Mumbai was given as dowry to Britishers & was rented in just 10 pounds

Mumbai Given As Dowry To Britishers And Rented To EIC In Just 10 Pounds
Mumbai Given As Dowry To Britishers And Rented To EIC In Just 10 Pounds

Bombay, now known as Mumbai, is home to around 10 million people. It is a thriving cosmopolitan, multi-cultural city, and is the centre of India’s entertainment industry.

  • Mumbai has been growing for five hundred years, even though it was built on what initially looked like very weak foundations.
  • At first, there were just seven islands separated by swamps: the land was dangerous and unhealthy. A thousand years ago the islands were part of the Magadhan empire. Later they belonged to the Silhara family and in 1343 they became part of the lands of the Sultan of Gujarat.
  • The first Englishmen to visit Mumbai were raiders. In October 1626, whilst at war with Portugal, English sailors heard that the Portuguese had “got into a hole called Bombay” to repair their ships.
bombay in 1750
bombay in 1750
  • They attacked Bombay, but the ships had already left. The English burned down buildings, and destroyed two new Portuguese ships “not yet from the stocks”.
  • In May 1662, King Charles II of England married Catherine of Braganza, whose family offered a large dowry (a gift made by the father of the bride to the groom). Part of this gift was the Portuguese territory of Bombay. However, Charles II did not want the trouble of ruling these islands and in 1668 persuaded the East India Company to rent them for just 10 pounds of gold a year.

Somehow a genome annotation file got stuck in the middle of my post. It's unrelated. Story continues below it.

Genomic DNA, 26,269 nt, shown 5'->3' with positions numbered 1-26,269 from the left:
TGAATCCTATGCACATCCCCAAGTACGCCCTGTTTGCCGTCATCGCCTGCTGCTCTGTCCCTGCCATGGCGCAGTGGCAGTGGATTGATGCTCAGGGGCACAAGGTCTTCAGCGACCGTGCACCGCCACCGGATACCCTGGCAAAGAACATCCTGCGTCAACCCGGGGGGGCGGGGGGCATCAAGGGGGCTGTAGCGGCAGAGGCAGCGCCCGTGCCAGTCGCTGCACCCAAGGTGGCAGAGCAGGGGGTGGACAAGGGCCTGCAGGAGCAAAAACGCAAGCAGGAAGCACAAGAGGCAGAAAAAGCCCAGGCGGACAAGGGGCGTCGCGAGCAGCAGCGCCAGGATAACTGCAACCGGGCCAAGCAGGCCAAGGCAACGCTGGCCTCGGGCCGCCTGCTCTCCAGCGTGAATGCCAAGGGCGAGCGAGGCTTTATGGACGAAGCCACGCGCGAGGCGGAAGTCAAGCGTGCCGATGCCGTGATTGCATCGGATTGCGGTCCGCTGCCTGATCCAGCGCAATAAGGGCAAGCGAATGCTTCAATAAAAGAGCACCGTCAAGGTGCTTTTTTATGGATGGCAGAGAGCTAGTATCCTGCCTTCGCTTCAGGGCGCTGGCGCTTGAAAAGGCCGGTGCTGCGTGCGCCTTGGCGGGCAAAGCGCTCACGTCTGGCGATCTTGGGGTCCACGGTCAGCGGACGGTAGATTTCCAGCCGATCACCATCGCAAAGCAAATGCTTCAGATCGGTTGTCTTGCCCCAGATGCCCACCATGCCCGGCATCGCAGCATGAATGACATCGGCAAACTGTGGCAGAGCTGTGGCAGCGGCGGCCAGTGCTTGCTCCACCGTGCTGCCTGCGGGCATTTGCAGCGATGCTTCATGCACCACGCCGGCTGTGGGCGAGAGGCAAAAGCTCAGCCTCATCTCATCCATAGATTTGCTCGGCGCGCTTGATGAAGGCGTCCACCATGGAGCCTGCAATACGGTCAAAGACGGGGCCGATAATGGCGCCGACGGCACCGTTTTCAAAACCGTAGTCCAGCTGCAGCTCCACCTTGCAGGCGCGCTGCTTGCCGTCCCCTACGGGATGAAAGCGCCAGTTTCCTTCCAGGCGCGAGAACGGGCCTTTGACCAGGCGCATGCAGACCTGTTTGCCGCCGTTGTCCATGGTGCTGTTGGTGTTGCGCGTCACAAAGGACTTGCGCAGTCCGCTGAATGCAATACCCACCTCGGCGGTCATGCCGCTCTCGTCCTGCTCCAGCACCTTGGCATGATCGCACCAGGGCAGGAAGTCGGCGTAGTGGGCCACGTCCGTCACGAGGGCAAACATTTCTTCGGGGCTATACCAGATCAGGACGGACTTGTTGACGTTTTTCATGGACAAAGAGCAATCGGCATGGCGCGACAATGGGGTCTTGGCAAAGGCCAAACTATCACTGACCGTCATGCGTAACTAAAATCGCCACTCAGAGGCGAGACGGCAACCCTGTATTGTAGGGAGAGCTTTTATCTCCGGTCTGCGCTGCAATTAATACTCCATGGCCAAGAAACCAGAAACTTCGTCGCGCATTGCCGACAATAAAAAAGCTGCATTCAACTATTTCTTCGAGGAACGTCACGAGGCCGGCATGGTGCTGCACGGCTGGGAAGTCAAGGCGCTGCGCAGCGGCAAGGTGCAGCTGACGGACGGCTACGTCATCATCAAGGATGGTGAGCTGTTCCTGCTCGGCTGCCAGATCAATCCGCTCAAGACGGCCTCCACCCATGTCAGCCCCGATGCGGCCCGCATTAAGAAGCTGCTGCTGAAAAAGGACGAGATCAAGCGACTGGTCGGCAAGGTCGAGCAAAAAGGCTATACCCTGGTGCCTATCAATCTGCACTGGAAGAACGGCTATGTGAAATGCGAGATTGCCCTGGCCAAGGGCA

• As Bombay was a deepwater port, large vessels were able to dock there. Bombay needed a fort and a garrison of soldiers to protect it from Dutch fleets and Indian pirates.
  • Unfortunately, it was an unhealthy climate for the English – it was said of Bombay that “three years was the average duration of European life”; “two mussouns (i.e. monsoons, there was one every year) are the age of a man”; and of children born there “not one in twenty live beyond their infant days”. Men who lived there were encouraged to marry local women, although English women were also “sent out”.
  • The Company supported him and encouraged him to build a new city – they even sent him the plan of London as it was to be rebuilt after the Great Fire of 1666.
  • In 1853, the first Indian railway opened, which stretched from Bombay to Thana. The employment created by the new railway attracted more people to settle in Bombay. To keep control, the Company created a number of government buildings. These were in a style very similar to city halls built in England at the time.
  • The city has continued to grow. In 1864, there were 816,562 living there. By 1991, the population of the whole of Bombay (which had spread beyond the islands) was 9,900,000.
  • The city changed its name in 1995 to Mumbai, after Mumbadevi, the stone goddess of the deep-sea fishermen who originally lived on the islands before they were driven out by the East India Company.



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